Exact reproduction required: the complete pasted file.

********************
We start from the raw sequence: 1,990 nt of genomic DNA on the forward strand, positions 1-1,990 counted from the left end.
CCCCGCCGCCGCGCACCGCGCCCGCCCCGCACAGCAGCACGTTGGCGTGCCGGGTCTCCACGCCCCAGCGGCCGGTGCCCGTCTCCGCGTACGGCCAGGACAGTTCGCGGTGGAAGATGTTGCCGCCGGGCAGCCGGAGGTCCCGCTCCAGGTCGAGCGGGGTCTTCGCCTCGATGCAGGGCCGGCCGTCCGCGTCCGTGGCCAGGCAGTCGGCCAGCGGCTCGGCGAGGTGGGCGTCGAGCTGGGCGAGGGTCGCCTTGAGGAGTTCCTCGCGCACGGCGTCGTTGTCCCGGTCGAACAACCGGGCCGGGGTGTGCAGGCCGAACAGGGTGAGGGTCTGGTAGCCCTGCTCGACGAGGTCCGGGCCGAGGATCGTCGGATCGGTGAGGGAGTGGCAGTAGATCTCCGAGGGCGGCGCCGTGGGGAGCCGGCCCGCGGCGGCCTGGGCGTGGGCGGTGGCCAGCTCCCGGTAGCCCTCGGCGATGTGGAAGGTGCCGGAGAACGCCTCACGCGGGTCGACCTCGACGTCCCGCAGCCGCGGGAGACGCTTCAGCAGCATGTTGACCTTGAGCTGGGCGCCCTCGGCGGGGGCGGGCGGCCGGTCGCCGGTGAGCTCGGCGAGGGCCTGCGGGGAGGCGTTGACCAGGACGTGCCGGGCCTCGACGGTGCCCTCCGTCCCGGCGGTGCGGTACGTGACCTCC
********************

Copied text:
We start from the raw sequence: 1,990 nt of genomic DNA on the forward strand, positions 1-1,990 counted from the left end.
CCCCGCCGCCGCGCACCGCGCCCGCCCCGCACAGCAGCACGTTGGCGTGCCGGGTCTCCACGCCCCAGCGGCCGGTGCCCGTCTCCGCGTACGGCCAGGACAGTTCGCGGTGGAAGATGTTGCCGCCGGGCAGCCGGAGGTCCCGCTCCAGGTCGAGCGGGGTCTTCGCCTCGATGCAGGGCCGGCCGTCCGCGTCCGTGGCCAGGCAGTCGGCCAGCGGCTCGGCGAGGTGGGCGTCGAGCTGGGCGAGGGTCGCCTTGAGGAGTTCCTCGCGCACGGCGTCGTTGTCCCGGTCGAACAACCGGGCCGGGGTGTGCAGGCCGAACAGGGTGAGGGTCTGGTAGCCCTGCTCGACGAGGTCCGGGCCGAGGATCGTCGGATCGGTGAGGGAGTGGCAGTAGATCTCCGAGGGCGGCGCCGTGGGGAGCCGGCCCGCGGCGGCCTGGGCGTGGGCGGTGGCCAGCTCCCGGTAGCCCTCGGCGATGTGGAAGGTGCCGGAGAACGCCTCACGCGGGTCGACCTCGACGTCCCGCAGCCGCGGGAGACGCTTCAGCAGCATGTTGACCTTGAGCTGGGCGCCCTCGGCGGGGGCGGGCGGCCGGTCGCCGGTGAGCTCGGCGAGGGCCTGCGGGGAGGCGTTGACCAGGACGTGCCGGGCCTCGACGGTGCCCTCCGTCCCGGCGGTGCGGTACGTGACCTCC